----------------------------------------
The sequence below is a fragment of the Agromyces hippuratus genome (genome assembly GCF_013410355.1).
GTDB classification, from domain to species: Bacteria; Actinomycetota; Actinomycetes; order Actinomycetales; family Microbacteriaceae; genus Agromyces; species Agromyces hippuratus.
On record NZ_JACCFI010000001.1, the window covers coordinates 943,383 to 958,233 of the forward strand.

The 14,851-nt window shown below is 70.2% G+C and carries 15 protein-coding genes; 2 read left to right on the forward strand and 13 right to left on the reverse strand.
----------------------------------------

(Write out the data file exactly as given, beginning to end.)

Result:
The sequence below is a fragment of the Agromyces hippuratus genome (genome assembly GCF_013410355.1).
GTDB classification, from domain to species: Bacteria; Actinomycetota; Actinomycetes; order Actinomycetales; family Microbacteriaceae; genus Agromyces; species Agromyces hippuratus.
On record NZ_JACCFI010000001.1, the window covers coordinates 943,383 to 958,233 of the forward strand.

The 14,851-nt window shown below is 70.2% G+C and carries 15 protein-coding genes; 2 read left to right on the forward strand and 13 right to left on the reverse strand.